Arsenal® AC

Foliar: Spray all foliage until wet with 1% Arsenal in water plus 0.25 to 1.0% non-ionic surfactant from August to September.2, 4 (Caution: Arsenal is very soil active and has a high potential for non-target damage, especially to hardwood trees and shrubs through root uptake).

   

1Langeland and Stocker 1997

2Miller 1999

3UF/IFAS Center for Aquatic and Invasive Plants

4Miller et al. 2010

Table 4. 

Control of Coral Ardisia

Herbicide

Treatment

Garlon® 4 Ultra

Basal-bark: In fall, apply a basal spray using 10% Garlon 4 in a labeled basal oil to the bottom 12 inches of stems.

Foliar: Treat all leaves thoroughly with a 3–5% solution of Garlon 4 in water.

Garlon® 3A

Cut stem treatment with 50% concentration.

Langeland and Stocker 1997

Table 5. 

Control of Kudzu

Herbicide

Treatment

Escort® XP

+

Accord® XRT

Broadcast non-selective: Apply 4 oz Escort plus 3 quarts Accord in 50 to 100 gallons water per acre as a broadcast foliar spray from June through September. Spot treat emerging crowns in June or July annually for eradication.

Garlon 4 Ultra or Accord XRT

For partial control and no soil activity: Broadcast 4% Garlon 4 or 4% Accord using at least 50 gallons water per acre. Repeated applications are needed for control.4

Garlon® 4 Ultra

Cut stem: Cut the stem 5 cm (2 in.) above ground level. Immediately apply a 25% solution to the cross section of the stem. A subsequent foliar application (2% Garlon 4 in water) may be necessary to control new seedlings.2

Accord®

XRT

Cut stem: Cut the stem 5 cm (2 in) above ground level. Immediately apply a 25% solution to the cross section of the stem. This may require a subsequent foliar application (2–5% Accord in water) during the late growing season.2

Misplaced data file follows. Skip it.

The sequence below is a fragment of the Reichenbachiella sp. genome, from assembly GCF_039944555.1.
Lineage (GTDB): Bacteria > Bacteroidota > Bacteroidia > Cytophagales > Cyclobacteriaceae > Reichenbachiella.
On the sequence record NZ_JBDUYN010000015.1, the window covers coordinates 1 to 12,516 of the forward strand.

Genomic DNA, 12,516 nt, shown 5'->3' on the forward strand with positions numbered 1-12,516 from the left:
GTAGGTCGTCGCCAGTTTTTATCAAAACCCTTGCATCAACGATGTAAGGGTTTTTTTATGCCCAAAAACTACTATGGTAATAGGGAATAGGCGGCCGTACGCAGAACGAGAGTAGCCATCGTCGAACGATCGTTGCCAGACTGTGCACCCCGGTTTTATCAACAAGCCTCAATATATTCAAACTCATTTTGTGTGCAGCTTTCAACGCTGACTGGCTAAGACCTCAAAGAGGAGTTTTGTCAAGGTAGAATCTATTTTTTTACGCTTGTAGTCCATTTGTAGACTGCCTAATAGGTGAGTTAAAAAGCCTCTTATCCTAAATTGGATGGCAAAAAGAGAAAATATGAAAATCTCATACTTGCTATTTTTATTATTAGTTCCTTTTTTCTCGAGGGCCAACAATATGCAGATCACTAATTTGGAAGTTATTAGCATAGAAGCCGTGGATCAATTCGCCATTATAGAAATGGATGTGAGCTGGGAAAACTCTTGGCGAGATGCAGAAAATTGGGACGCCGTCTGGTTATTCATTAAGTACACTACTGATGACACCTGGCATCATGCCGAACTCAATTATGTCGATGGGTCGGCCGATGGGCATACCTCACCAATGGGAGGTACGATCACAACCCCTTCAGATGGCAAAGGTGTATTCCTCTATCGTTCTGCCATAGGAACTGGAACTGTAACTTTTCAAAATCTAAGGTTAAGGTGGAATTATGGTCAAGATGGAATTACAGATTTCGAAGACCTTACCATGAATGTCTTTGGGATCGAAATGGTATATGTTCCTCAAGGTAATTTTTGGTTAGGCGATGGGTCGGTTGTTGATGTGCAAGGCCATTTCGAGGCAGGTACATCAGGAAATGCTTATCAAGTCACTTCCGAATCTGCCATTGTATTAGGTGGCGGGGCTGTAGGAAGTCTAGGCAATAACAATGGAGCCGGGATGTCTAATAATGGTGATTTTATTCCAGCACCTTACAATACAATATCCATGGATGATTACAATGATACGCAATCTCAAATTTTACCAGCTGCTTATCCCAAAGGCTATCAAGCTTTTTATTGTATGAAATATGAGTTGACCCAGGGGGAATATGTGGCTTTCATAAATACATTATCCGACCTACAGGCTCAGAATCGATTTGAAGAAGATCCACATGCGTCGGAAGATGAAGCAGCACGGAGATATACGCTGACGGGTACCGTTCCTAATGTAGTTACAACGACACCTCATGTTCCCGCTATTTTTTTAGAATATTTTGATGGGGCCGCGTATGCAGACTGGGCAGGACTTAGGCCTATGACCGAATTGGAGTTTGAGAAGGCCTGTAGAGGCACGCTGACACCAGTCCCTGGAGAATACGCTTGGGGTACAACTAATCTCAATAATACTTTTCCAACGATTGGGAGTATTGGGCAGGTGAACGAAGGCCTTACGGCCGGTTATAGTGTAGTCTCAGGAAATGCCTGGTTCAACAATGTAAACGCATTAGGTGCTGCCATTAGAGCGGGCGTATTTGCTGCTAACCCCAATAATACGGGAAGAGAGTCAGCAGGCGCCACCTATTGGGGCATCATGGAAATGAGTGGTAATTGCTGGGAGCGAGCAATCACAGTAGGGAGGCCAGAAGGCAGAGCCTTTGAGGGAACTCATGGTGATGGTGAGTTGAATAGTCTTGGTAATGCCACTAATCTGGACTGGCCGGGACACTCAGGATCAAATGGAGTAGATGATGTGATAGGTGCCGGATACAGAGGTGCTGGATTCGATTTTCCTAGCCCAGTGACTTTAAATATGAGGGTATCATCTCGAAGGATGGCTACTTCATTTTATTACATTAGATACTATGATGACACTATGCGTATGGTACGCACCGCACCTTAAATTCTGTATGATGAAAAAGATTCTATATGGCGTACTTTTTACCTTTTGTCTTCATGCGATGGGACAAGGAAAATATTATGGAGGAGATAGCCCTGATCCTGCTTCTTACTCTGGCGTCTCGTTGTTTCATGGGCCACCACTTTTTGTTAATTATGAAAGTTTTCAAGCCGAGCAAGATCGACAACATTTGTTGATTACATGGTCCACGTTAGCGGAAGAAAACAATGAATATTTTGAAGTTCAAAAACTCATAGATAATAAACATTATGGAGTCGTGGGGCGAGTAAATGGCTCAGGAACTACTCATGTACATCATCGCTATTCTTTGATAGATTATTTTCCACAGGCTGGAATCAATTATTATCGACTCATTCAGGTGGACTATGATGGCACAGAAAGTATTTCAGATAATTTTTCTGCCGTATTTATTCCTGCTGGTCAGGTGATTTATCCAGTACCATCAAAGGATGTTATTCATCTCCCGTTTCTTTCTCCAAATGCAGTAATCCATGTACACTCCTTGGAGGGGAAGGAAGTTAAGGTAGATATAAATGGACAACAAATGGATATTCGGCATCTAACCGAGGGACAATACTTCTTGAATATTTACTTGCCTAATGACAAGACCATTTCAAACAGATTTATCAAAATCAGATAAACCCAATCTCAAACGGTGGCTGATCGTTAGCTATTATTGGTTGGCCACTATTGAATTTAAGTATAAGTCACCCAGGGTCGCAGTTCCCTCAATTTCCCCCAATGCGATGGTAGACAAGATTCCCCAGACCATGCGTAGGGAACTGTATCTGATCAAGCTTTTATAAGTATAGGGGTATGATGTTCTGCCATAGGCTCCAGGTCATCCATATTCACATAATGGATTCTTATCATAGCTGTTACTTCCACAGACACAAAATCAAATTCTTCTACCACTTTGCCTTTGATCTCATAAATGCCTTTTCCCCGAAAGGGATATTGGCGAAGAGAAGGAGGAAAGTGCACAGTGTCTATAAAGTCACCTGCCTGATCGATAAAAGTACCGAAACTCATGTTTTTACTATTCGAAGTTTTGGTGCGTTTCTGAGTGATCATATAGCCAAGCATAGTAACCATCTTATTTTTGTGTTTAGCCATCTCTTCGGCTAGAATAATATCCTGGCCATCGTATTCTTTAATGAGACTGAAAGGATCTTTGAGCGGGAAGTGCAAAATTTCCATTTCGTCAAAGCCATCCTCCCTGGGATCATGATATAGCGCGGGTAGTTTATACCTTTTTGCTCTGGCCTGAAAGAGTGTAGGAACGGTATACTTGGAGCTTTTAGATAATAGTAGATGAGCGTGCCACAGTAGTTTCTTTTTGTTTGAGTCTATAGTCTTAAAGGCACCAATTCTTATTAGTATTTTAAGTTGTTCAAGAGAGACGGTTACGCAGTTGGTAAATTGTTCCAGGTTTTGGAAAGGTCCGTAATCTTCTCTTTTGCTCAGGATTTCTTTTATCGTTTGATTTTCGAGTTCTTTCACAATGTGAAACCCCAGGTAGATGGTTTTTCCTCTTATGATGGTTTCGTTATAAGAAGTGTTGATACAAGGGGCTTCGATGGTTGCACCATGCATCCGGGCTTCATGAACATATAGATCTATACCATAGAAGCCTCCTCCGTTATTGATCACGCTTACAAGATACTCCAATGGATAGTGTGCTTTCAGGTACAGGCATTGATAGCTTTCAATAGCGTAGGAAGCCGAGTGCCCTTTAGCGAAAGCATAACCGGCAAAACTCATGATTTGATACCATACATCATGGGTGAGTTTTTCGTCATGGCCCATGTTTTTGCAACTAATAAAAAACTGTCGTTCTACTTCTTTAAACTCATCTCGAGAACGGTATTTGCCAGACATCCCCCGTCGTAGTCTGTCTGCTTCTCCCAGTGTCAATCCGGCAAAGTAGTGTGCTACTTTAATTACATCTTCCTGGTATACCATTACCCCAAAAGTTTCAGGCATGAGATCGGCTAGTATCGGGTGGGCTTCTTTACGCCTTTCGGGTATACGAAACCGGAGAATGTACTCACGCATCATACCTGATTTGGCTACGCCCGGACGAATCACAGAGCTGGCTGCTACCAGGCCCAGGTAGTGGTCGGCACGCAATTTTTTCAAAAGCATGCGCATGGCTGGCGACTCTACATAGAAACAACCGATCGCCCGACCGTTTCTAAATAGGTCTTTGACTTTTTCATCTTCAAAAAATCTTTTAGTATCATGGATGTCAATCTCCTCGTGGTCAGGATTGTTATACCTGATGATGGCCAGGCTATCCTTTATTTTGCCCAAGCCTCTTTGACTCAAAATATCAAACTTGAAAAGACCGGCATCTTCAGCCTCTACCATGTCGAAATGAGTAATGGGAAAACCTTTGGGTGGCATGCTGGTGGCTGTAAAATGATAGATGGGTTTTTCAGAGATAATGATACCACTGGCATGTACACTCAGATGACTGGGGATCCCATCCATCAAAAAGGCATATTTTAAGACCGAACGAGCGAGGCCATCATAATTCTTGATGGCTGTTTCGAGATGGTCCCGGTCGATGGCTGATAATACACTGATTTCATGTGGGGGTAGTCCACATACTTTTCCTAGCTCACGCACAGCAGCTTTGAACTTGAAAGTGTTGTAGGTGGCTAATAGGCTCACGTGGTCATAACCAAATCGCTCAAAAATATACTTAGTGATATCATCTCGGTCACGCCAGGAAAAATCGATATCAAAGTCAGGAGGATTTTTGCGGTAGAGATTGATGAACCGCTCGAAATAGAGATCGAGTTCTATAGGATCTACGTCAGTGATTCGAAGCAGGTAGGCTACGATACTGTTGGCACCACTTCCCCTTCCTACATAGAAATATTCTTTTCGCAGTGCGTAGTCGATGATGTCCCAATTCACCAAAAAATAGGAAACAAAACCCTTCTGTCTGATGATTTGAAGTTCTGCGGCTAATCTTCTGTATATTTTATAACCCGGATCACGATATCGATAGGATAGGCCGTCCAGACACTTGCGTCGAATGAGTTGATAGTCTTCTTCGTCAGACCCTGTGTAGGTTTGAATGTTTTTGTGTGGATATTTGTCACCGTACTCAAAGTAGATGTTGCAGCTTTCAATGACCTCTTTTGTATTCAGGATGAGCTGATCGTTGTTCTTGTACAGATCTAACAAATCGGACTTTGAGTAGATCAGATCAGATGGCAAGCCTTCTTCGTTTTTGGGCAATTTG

Escort® XP

Broadcast 4 oz. per acre in mid-summer as a foliar spray.1

May be used with some selectivity for kudzu control in hardwood stands; however, red maple, cherry, locust, and wax myrtle may be injured by root uptake.

In young pine stands: Broadcast 1–2 oz. per acre in mid-summer as a foliar spray.3 Severe stunting to pines, especially slash, will occur. Use a handgun to direct the spray away from pines when possible.

Transline®

When safety to surrounding vegetation is desired: Broadcast 0.5% solution (2 oz. in 3-gal. sprayer) in July to September as a foliar spray for partial control.3,4

In young pine stands: Broadcast 22 oz. per acre.1

1Ezell1998

2Johnson 1998

3Miller 1999

4Miller et al. 2010

Table 6. 

Control of Air Potato

Herbicide

Treatment

Glyphosate product

(Accord®, Roundup®)

Foliar: Spray with a 2–3% solution using a glyphosate product that contains 4 lb active ingredient per gallon.4 Apply late in the growing season for best results.5

Garlon® 4 Ultra

Frill/girdle: Treat girdle cuts with 10% Garlon 4 in water.1

Stems: Treat stems emerging from bulbils with 10% Garlon 4 in water.2

Foliar: Thoroughly wet all leaves with 2% Garlon 4 in water from July to October.3

Garlon® 3A

Treat girdle cuts with 50% Garlon 3A in water.1

Foliar: Thoroughly wet all leaves with 2% Garlon 3Ain water from July to October.3

1Kline and Duquesnel 1996

2Langeland and Stocker 1997

3Miller 2003

4UF/IFAS Center for Aquatic and Invasive Plants

5Langeland and Meisenburg 2011

Table 7. 

Control of Japanese Climbing Fern

Herbicide

Treatment

Glyphosate product (Accord®, Roundup®)

Foliar: Spray the leaves with a 2–3% solution using a product that has 4 lb active ingredient/gal from July to October. Follow up with annual applications until controlled.1

Arsenal® AC

Foliar: Spray the leaves with 2% Arsenal in water plus 0.25% non-ionic surfactant. Follow up with annual applications until controlled.2

Escort® XP

Foliar: Spray 1 to 2 ounces product per acre. Mix 0.3 to 0.6 dry ounces Escort per 3 gallons water. Add 0.25% non-ionic surfactant.3

1Miller 1999

2Miller 2003

3UF/IFAS Center for Aquatic and Invasive Plants

Table 8. 

Control of Cogongrass

Herbicide

Treatment

Arsenal® AC or Chopper®*